As for annuals, Garlic (center-left in the picture) is already doing well and growing vigorously, and in the red-and-yellow-Tulip bed Spinach is sprouting nicely, although it is difficult to see it on the picture. Some other early crops, like Green Peas, Snow Peas and Radishes are sprouting too, and I have already 12 seedlings of Sierra Lettuce and 10 of Purple Vienna Kohlrabi planted in the garden.
    Still, I am afraid of bad, late frost, though. Officially last frost date for my 5a zone is May 25.
     
    Last edited: Apr 25, 2016
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  9. Eric La Fountaine

    Eric La Fountaine Contributor Forums Moderator 10 Years

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  10. Sundrop

    Sundrop Well-Known Member

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    Yes, I know, I eat them in big quantities with my salads, but my salad greens are not ready yet for harvest. I have left a patch of them for that purpose in the garden, and have many growing in my lawn.

    Edit 1 day later: I found it, here it is, a pic of my salad I posted several years ago. Violas are good for us!

    salad_2012-06-10.jpg
     
    Last edited: Apr 26, 2016
  11. Sundrop

    Sundrop Well-Known Member

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    my_place_2016-05-08_hairy_vetch.jpg

    The cover crop of Hairy Vetch is doing well. Time to cut it down and use as mulch on the bed where it grows. On top I am going to cover it with straw, to make the layer of mulch even thicker. Tomatoes that I am going to plant in this bed should be happy.

    In my garden I have been trying to reduce outside inputs as much as possible. I don't use synthetic fertilizers, only organic in a very small amounts. Growing cover crops is a great method of improving soil health and fertility.
     
  12. Sundrop

    Sundrop Well-Known Member

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    My first harvest of spinach. Spinach is one of my staple foods. I eat it because I like it. As a bonus to tasting well it is well known for its health benefits, of course if not contaminated with agrochemicals. It is full of minerals and phytonutrients that are good for us.

    my_place_spinach_2016-05-18.jpg

    I harvest lettuce, cress, orach and radishes for a week already, and perennial green onions and asparagus for more than a month. Despite of a unusually hot weather most of the time this spring my early vegetables are doing rather well, although lettuce seems to be less juicy and radishes are very slightly on a woody side and do not taste like a little balls of butter, as they used to when grown in the normal spring weather. The little, still shallowly rooted seedlings of cold weather crops wilt in the hot sun during the day only to recover at night, and wilt again in the heat. Perennial plants seem to be not affected by the heat, my asparagus, green onions, chives are as sweet and juicy as always.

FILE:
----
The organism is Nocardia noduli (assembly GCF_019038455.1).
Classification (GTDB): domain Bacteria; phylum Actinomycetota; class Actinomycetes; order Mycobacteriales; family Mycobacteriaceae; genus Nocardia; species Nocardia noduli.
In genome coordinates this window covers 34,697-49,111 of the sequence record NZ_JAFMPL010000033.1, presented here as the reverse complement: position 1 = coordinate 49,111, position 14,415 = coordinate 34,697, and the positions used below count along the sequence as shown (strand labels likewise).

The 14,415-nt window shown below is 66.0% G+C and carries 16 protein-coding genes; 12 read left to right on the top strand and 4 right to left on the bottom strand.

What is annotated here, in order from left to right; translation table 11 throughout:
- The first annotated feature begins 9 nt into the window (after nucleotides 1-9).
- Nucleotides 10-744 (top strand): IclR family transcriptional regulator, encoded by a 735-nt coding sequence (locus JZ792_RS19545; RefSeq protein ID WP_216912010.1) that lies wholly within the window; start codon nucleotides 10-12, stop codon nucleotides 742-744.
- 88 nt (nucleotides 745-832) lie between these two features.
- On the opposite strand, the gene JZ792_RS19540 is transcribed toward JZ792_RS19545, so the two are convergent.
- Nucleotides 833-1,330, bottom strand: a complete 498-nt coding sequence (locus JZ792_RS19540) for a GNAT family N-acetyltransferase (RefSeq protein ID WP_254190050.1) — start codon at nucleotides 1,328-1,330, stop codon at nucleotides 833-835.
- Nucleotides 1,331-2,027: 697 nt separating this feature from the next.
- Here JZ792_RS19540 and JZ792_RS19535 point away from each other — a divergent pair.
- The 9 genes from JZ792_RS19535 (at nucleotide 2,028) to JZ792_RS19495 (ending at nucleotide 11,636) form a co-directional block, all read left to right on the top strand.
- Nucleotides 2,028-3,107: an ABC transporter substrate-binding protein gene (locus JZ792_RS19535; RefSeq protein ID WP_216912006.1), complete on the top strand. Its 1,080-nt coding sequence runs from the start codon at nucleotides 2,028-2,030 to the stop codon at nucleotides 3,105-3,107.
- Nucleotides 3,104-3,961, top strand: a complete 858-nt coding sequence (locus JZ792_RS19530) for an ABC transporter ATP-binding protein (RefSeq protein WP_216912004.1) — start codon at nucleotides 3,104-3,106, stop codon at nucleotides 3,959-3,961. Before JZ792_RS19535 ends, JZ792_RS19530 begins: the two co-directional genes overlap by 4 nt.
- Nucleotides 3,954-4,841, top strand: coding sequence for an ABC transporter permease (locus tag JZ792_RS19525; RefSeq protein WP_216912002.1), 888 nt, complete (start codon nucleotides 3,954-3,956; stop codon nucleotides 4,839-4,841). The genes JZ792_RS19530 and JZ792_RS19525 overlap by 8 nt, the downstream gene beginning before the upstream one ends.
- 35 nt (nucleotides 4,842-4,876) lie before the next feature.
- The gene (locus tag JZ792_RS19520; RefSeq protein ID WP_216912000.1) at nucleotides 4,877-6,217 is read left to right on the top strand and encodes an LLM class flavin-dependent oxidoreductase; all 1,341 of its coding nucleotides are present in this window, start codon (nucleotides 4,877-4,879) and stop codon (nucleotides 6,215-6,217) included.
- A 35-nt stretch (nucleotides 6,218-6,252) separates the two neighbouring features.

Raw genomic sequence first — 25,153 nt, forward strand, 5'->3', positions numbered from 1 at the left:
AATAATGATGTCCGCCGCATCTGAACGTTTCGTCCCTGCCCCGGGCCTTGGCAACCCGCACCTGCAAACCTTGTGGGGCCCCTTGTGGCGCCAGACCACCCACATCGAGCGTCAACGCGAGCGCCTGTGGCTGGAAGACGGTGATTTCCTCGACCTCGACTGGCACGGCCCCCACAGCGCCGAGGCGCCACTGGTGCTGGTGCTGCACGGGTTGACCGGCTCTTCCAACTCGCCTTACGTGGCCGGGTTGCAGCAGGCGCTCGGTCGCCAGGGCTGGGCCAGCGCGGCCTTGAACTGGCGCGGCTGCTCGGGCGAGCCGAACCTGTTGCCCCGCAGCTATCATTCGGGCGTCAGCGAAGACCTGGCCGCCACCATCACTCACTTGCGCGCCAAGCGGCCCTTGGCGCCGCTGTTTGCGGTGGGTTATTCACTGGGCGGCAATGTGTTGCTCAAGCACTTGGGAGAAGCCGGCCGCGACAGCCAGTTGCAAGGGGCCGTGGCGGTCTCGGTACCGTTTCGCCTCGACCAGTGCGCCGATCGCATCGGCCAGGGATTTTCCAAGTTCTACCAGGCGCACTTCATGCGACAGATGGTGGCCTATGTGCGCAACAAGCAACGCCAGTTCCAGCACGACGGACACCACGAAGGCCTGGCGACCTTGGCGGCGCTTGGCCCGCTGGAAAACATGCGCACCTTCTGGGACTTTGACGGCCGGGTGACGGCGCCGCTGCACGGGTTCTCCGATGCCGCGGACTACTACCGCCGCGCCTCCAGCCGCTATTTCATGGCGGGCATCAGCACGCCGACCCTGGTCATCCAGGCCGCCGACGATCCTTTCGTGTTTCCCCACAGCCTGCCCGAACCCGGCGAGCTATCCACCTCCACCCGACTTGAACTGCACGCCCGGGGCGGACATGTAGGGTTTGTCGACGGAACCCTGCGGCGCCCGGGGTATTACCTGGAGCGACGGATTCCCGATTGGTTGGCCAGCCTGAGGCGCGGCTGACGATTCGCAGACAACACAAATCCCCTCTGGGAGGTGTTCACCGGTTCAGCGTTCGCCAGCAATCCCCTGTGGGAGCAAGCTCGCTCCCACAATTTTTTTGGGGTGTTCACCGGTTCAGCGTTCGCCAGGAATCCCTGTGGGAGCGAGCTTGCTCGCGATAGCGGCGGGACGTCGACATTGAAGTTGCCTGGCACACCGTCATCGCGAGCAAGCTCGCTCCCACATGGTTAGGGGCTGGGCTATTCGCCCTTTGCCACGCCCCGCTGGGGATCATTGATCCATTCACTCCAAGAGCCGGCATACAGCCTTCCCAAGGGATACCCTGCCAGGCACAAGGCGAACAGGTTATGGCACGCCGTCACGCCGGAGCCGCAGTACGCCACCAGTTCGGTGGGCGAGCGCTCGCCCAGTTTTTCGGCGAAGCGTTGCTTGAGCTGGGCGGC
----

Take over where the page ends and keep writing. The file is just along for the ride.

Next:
my_place_viola_2016-05-03.jpg

    Of course I can't resist posting pictures of the weeds in my edible garden, too. This Viola, beautiful as it is with its fragrant, sky-blue flowers, is one of the most dangerous invaders. It is surrounded already by thousands of its little babies, growing around it. The time seems to be close I will dig it up and put it into a special garbage bag in which I compost most invasive plants with their seeds ;-)
     
  13. Sundrop

    Sundrop Well-Known Member

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    my_place_black_locust_2016-05-19.jpg Black Locust (Robinia pseudoacacia) growing in my front yard is all white. It is one of my favourite trees, and not only mine. It is one of the “trees for bees”. It attracts like a magnet all kinds of pollinators: honeybees, bumblebees, butterflies, and moths. When standing under the tree one can hear the humming of thousands of happy insects and inhale sweet scent of the flowers. It is a true aromatherapy experience for me, after breathing toxic fumes coming from my neighbour chimney all through the winter.

    Pollinators are welcome on my property. I have flowers for them blooming since early spring through to late fall. Pollination is so good that my flowers try to take over even inside of my edible garden.
     
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  14. Sundrop

    Sundrop Well-Known Member

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    My edible garden supplies me with healthy, naturally grown fruit and vegetables, but is also a source of fun. I can't help smiling when looking at the little Strawberry plants in the embrace of big Peonies that decided to grow there. Believe it or not, I never planted Peonies in my edible garden, they are “weeds” in there, they came from compost. Several years ago I decided to dig up and divide the three Peony plants I had at that time. I took four pieces from each formidable root and replanted them in my flower bed. The rest I threw on my compost pile. After a year I used the compost in my edible garden and here are the Peonies, happy and thriving again. At first I tried to pull them up but they kept regrowing again and again until I gave up and let them be. Now I am glad I did, they are so beautiful.